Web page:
– Low Spec: One of the reasons Eton Manor was not selected as the prime venue is due to the higher building spec that would be required, suggesting the building on Lea Bridge Road will be visually poor, not unlike the current building.


‘Lastly but not leastly’ we know you lie LVRPA, you lie and you lie again; we have comprehensive experience of dishonesty and disregard for the safety and welfare of the public during previous ‘development’ works on Leyton Marsh. And we will be with you every step of the way again as you try and tear up the marsh –as valuable to nature as it is to the hundreds of local residents without gardens.

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Pipe’s Overflow of Wrath Towards Environmentalists: SLM Member Responds…

You may have read the recent report in the Citizen newspaper about Sporting Hackney’s delegation to create a local football stadium. Not only did Jules Pipe say it would be ‘ideal’ to see this new facility built on the marshes but that anyone who thought otherwise belonged to a ‘bunch of tree huggers’. Whilst some took this particular attempt to be derogatory as an inadvertent compliment. others expressed utter dismay at his clear contempt for local user groups and volunteers who had not even been consulted about such a possibility. The chair of Mabley Users Group resigned his membership of the Labour Party in response to the Mayor’s contempt for local people who have committed so much effort to protect and enrich our commons which the Mayor is only too happy to see commodified, rather than help clubs find appropriate brownfield sites in the borough. Apparently there is a defunct stadium behind the Hare & Hounds, just down from the marshes on Lea Bridge Road.
SLM member Kev sums up the response of many of us…
Once again Mayor Jules Pipe proves how little he cares about open spaces in Hackney. To dismiss anyone who disagrees with him as a ‘tree huger’ shows his contempt for local people who care about the environment they live in. The very fact that these “acres out there” are being enjoyed by young and old alike to play not just football, but a whole host of sports and other recreational activities (including dog walking) should be protected as a valuable community asset, not fenced off for single use sport for people who can afford it. Surely we lost enough to the Olympic Park.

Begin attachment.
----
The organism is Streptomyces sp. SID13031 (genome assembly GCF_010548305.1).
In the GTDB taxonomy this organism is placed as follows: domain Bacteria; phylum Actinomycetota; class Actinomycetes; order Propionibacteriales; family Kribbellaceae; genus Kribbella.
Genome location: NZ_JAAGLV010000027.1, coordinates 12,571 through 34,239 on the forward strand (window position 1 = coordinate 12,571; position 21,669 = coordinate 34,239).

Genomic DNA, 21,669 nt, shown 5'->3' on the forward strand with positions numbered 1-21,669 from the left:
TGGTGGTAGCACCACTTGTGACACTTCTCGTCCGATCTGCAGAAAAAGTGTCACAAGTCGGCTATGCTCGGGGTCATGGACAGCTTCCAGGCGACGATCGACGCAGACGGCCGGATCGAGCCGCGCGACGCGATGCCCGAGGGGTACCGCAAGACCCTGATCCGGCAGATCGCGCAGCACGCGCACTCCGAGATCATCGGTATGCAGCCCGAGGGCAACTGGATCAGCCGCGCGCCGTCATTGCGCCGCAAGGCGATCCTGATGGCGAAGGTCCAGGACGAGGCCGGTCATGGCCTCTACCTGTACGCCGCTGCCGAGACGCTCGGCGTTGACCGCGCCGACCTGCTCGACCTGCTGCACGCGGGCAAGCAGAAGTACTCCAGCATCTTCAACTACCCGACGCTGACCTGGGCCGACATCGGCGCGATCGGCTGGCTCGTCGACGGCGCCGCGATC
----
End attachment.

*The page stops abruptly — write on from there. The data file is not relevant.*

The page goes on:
The very fact that Hackney isn’t “in the middle of the countryside!” means that the green space we have is treasured that much more by the people who live by and use the Marshes.
Just like many other London Boroughs at the moment it seems that Jules Pipe and LBH want to make money out of their green spaces rather than protect them. It’s time to think not just of the councils bank balance but the mental and physical health of residents both current and future. The people you serve Mayor, want their green spaces to remain, because once they’re gone, there’s no getting them back.
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What impact will Lea Bridge development have on the marshes?

The planning application for 97 Lea Bridge Road has just been publicised by Waltham Forest. 300 homes are proposed for the site which is east of the new Lea Bridge station on Argall Way overlooking Leyton Marsh. Existing industrial/ commercial buildings are proposed to be demolished to make way for the scheme which incudes 3 x tower blocks of up to 18 storeys. The planning application is listed as No.153834 on WF Council website planning application pages. (The end date for sending in objections has now been confirmed and will now be Monday 14th March).

In light of this latest development news, local resident Claire Weiss reflects on what impact this proposed development. alongside that of a possible free school on the Thames Water site, the Mini Holland scheme and the construction of a new ice rink will have on the marshes…